Monday, June 18, 2018

Why the Lean Start-Up Changes Everything
Steve Blank

Incredible article. Two  concepts have been the literature for a while—Lean Startups and Design Thinking. They are fundamentally based on creating, rapidly testing and validating concepts. If we look at the Market Driven Growth model (MDG), we basically show how to do this from concept creation, concept validation, resourcing (often ignored in other discussions), and then execution. Leadership Framing, critical in MDG is again often ignored in discussions of these processes. .
Going forward, I will be sharing some tools that have not been incorporated into our Kellogg class but I think our valuable

Launching a new enterprise—whether it’s a tech start-up, a small business, or an initiative within a large corporation—has always been a hit-or-miss proposition. According to the decades-old formula, you write a business plan, pitch it to investors, assemble a team, introduce a product, and start selling as hard as you can. And somewhere in this sequence of events, you’ll probably suffer a fatal setback. The odds are not with you: As new research by Harvard Business School’s Shikhar Ghosh shows, 75% of all start-ups fail. 
But recently an important countervailing force has emerged, one that can make the process of starting a company less risky. It’s a methodology called the “lean start-up,” and it favors experimentation over elaborate planning, customer feedback over intuition, and iterative design over traditional “big design up front” development. Although the methodology is just a few years old, its concepts—such as “minimum viable product” and “pivoting”—have quickly taken root in the start-up world, and business schools have already begun adapting their curricula to teach them continually learn from customers. 
One of the critical differences is that while existing companies execute a business model, start-ups look for one. This distinction is at the heart of the lean start-up approach. It shapes the lean definition of a start-up: a temporary organization designed to search for a repeatable and scalable business mode. 
After decades of watching thousands of start-ups follow this standard regimen, we’ve now learned at least three things:1. Business plans rarely survive first contact with customers. As the boxer Mike Tyson once said about his opponents’ prefight strategies: “Everybody has a plan until they get punched in the mouth.”2. No one besides venture capitalists and the late Soviet Union requires five-year plans to forecast complete unknowns. These plans are generally fiction, and dreaming them up is almost always a waste of time.3. Start-ups are not smaller versions of large companies. They do not unfold in accordance with master plans. The ones that ultimately succeed go quickly from failure to failure, all the while adapting, iterating on, and improving their initial ideas as they continually learn from customers.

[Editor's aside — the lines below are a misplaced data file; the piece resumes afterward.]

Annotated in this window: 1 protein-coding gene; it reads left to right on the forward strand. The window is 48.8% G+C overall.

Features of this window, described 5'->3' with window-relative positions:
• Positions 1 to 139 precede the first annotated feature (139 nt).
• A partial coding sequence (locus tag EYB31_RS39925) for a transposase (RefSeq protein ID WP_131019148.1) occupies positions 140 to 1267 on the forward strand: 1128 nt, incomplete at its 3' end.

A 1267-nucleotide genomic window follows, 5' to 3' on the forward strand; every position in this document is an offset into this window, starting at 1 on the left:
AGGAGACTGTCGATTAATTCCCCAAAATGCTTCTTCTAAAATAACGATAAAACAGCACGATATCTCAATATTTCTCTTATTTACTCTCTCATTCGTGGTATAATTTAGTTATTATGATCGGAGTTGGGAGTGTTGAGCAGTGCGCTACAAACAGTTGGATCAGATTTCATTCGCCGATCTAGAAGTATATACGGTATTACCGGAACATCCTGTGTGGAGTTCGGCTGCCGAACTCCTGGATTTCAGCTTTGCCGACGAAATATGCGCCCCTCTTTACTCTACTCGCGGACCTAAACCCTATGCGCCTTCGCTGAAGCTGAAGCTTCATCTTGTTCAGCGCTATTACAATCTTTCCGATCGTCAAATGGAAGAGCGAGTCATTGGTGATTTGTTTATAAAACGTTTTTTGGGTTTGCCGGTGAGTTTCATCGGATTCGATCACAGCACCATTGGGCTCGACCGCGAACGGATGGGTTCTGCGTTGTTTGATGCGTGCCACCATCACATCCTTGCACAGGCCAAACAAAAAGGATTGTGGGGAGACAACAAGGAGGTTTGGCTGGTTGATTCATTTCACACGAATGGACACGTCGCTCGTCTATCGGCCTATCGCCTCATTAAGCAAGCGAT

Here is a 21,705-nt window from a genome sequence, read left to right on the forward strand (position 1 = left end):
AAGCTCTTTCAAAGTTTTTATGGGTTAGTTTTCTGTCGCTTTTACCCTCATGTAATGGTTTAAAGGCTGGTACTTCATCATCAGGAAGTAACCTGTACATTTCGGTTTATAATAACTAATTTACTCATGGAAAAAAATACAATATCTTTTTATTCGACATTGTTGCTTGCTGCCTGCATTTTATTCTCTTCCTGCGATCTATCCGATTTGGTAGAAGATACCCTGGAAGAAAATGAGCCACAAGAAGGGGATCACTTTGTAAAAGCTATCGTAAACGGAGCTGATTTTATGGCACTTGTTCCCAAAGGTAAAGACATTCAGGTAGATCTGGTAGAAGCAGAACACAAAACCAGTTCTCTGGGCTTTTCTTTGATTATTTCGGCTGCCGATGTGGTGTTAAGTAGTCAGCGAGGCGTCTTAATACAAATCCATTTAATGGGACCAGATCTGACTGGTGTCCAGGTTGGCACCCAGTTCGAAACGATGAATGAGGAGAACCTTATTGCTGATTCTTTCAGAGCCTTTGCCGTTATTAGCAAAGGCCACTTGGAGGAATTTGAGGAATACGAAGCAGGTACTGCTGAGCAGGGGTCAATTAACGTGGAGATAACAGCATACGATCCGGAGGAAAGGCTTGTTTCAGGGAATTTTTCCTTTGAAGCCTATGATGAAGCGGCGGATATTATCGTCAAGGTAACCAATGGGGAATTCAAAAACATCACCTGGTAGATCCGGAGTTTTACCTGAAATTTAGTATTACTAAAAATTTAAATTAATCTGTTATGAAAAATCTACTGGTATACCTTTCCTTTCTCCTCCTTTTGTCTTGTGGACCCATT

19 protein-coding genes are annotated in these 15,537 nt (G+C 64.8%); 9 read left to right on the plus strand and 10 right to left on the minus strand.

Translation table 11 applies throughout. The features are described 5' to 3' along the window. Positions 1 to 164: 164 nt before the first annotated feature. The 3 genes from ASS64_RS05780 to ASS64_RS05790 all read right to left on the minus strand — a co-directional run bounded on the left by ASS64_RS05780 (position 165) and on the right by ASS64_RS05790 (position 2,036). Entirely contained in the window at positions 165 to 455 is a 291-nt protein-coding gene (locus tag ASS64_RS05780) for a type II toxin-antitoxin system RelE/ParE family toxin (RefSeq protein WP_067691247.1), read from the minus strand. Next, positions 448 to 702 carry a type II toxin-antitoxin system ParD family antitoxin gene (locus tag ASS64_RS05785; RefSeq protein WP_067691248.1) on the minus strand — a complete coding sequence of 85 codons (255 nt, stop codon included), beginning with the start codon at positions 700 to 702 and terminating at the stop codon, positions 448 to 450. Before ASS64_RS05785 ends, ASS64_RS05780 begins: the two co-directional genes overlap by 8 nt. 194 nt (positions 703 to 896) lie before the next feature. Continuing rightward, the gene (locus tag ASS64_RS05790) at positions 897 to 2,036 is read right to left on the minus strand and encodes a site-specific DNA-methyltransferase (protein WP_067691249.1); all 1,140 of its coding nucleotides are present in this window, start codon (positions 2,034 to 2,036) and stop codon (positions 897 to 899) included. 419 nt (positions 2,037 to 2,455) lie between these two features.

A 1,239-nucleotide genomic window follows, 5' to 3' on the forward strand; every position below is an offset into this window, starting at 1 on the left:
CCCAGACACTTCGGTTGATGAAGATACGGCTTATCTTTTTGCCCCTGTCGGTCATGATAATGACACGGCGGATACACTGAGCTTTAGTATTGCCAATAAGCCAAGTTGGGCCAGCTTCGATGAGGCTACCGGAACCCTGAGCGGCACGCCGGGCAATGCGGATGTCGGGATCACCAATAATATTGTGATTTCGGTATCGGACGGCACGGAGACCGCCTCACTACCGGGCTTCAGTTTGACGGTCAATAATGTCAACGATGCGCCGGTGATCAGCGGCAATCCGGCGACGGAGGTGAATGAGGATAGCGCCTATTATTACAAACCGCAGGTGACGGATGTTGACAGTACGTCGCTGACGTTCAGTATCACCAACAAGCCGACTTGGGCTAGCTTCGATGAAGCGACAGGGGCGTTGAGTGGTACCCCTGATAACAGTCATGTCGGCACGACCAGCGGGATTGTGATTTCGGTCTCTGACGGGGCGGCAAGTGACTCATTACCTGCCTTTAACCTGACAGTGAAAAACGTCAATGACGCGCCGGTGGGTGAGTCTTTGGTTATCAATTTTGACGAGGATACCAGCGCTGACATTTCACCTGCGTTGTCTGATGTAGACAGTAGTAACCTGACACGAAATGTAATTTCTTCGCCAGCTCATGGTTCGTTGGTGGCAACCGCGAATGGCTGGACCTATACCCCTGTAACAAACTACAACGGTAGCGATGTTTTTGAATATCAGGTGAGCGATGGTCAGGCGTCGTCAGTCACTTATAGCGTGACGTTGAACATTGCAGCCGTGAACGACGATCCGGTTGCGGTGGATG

The lean method has three key principles:
First, rather than engaging in months of planning and research, entrepreneurs accept that all they have on day one is a series of untested hypotheses—basically, good guesses. So instead of writing an intricate business plan, founders summarize their hypotheses in a framework called a business model canvas 
Second, lean start-ups use a “get out of the building” approach called customer development to test their hypotheses. They go out and ask potential users, purchasers, and partners for feedback on all elements of the business model, including product features, pricing, distribution channels, and affordable customer acquisition strategies. The emphasis is on nimbleness and speed: New ventures rapidly assemble minimum viable products and immediately elicit customer feedback. 
Third, lean start-ups practice something called agile development, which originated in the software industry. Agile development works hand-in-hand with customer development. Unlike typical yearlong product development cycles that presuppose knowledge of customers’ problems and product needs, agile development eliminates wasted time and resources by developing the product iteratively and incrementally. It’s the process by which start-ups create the minimum viable products they test.

The founders of lean start-ups don’t begin with a business plan; they begin with the search for a business model. Only after quick rounds of experimentation and feedback reveal a model that works do lean founders focus on execution